The History of Udon Noodles
Udon noodles have been around for centuries, with the first recorded mention of them dating back to the 8th century. But the origin of the udon is ultimately unknown. Some theories say that they came to Japan doing the Edo era much in the same way as soba noodles but this has never been confirmed. They gained in popularity during the 1600s, and were originally a favourite of Buddhist monks. Today, udon noodles are enjoyed by people all over the world and can be found in a variety of different dishes.
How Are Udon Noodles Made?
Udon noodles are made from wheat flour, water, and salt. The dough is then rolled out and cut into thick noodles.
What do Udon Noodles taste like?
In general, udon noodles have a mild flavour that allows the broth and other ingredients to shine. They're slightly chewy with a bouncy texture, and they absorb flavours well. That said, there are many different types of udon noodle dishes, so the taste can vary depending on what you're eating.
Tips for Cooking with Udon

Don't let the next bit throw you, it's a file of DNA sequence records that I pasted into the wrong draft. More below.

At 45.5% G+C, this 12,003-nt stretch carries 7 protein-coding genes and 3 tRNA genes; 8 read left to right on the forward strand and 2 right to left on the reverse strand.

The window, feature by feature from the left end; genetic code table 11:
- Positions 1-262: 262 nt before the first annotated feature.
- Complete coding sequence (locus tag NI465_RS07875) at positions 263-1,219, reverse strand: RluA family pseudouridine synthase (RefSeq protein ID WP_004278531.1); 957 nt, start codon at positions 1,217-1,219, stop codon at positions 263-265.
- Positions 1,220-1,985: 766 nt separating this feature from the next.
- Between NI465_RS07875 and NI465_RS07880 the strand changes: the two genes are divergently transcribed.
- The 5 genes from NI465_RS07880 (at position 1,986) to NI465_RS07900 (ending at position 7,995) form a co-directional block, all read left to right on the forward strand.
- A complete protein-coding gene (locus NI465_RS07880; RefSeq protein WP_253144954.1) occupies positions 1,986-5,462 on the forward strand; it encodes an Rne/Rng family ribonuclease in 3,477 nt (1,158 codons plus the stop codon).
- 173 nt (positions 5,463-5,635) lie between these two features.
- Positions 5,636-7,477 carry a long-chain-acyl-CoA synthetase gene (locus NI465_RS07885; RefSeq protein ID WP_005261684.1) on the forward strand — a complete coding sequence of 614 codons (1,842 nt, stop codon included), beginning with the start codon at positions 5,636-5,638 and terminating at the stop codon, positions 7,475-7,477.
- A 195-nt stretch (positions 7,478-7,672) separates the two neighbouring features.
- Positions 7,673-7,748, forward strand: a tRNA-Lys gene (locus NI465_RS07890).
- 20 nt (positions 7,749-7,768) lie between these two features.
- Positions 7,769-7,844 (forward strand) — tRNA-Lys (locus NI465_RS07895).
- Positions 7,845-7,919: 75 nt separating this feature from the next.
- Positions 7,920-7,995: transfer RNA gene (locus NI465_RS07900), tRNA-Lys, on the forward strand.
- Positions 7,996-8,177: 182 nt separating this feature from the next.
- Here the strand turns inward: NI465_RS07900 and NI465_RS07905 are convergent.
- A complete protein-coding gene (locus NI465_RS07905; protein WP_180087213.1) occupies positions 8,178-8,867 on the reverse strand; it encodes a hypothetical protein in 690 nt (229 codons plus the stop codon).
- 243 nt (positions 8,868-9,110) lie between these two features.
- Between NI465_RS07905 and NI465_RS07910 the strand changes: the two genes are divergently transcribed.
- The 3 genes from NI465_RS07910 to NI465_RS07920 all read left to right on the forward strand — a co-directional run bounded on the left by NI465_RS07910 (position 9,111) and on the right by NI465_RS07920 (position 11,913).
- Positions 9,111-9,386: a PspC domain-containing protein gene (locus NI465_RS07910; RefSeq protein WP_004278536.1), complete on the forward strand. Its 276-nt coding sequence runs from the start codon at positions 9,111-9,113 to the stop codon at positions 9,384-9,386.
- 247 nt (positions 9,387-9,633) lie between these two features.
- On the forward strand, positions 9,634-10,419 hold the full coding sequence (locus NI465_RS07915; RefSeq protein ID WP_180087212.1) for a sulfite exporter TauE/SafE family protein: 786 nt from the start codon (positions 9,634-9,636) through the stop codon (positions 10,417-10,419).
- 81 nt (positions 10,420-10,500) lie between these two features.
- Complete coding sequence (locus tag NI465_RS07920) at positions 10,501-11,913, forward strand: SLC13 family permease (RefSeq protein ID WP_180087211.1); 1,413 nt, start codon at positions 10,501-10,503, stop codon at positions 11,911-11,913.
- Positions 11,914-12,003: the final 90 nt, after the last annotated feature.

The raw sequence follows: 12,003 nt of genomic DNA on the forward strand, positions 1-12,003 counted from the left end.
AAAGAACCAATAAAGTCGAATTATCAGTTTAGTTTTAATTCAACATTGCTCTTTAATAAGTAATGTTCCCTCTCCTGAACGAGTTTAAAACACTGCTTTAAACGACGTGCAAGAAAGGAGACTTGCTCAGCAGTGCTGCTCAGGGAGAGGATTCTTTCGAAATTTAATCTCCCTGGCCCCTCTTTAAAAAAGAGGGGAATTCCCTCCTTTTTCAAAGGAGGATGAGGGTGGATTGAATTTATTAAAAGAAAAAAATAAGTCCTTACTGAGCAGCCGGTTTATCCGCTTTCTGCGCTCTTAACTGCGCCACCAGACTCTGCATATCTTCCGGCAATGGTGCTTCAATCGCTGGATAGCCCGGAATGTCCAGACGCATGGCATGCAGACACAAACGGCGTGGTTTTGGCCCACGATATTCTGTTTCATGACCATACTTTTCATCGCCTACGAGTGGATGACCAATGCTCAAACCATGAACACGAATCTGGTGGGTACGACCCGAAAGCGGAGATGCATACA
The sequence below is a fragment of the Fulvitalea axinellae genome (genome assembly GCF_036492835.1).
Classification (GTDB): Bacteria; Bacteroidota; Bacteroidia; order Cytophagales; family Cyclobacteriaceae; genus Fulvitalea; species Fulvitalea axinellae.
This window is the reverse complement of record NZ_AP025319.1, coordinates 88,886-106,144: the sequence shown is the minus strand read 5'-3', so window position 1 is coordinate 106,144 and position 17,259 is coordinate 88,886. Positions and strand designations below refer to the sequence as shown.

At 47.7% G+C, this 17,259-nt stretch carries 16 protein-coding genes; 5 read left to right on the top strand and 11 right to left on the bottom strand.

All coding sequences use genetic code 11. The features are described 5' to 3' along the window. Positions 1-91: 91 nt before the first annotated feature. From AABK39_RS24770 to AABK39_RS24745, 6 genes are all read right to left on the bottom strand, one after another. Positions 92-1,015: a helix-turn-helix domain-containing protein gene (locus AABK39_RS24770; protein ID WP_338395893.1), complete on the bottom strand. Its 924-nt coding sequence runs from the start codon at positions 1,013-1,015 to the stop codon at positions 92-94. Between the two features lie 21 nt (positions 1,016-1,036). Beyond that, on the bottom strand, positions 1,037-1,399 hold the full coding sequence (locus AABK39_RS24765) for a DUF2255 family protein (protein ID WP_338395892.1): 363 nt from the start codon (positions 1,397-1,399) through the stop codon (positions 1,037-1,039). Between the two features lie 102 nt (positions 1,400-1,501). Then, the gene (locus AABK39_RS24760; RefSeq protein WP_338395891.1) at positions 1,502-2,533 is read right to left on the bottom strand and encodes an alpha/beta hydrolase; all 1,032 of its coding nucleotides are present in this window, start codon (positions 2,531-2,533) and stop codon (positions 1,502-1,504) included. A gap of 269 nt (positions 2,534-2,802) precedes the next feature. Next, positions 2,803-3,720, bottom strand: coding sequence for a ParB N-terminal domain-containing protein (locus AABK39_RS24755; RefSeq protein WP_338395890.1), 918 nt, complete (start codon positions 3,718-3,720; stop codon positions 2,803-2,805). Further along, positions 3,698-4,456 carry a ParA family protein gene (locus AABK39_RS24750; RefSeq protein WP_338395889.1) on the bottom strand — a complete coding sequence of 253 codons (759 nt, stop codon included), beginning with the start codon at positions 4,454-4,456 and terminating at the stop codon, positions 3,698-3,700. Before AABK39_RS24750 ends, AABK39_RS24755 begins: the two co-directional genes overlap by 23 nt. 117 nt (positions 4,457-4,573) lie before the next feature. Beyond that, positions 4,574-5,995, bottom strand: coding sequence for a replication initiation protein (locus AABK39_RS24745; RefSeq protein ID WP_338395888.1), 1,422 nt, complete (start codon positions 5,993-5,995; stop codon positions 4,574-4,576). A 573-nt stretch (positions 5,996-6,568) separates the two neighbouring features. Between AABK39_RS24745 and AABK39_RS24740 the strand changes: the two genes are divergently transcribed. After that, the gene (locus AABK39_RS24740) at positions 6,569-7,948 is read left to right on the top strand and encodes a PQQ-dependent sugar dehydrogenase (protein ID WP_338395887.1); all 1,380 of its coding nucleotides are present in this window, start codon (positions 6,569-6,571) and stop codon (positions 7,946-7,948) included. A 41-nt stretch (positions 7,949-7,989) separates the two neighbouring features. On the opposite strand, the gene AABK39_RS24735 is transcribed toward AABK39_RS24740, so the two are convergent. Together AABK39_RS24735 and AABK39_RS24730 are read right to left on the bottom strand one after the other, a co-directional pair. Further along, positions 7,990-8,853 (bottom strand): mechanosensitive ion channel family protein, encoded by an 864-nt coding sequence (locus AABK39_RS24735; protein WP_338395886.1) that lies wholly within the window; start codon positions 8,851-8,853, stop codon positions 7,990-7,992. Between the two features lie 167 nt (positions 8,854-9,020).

- If you're using dried udon noodles, be sure to soak them in warm water for at least 20 minutes before cooking.
- Udon noodles can be cooked in a variety of ways - boiling, stir-frying, or even deep-frying.
- Be sure to add some sort of flavouring to your udon noodles, whether it's a sauce, broth, or seasonings.
Do you chew udon?
There's no right or wrong answer when it comes to whether or not you should chew your udon noodles. Some people prefer to savour the chewy texture, while others prefer to slurp them down quickly. Ultimately, it's up to you!
Frequently Asked Questions
Are udon and ramen noodles the same?
No, udon and ramen are not the same. Ramen noodles are much thinner and dark yellow in colour, while udon noodles are a type of thick wheat noodle that is a pale white in colour.
What is the difference between soba and udon noodles?
Soba noodles are made of buckwheat flour, while udon noodles are made of wheat flour. Soba noodles also have a slightly nutty flavour, while udon noodles are more neutral in taste. Texture-wise, soba noodles are usually thinner and more delicate than udon noodles.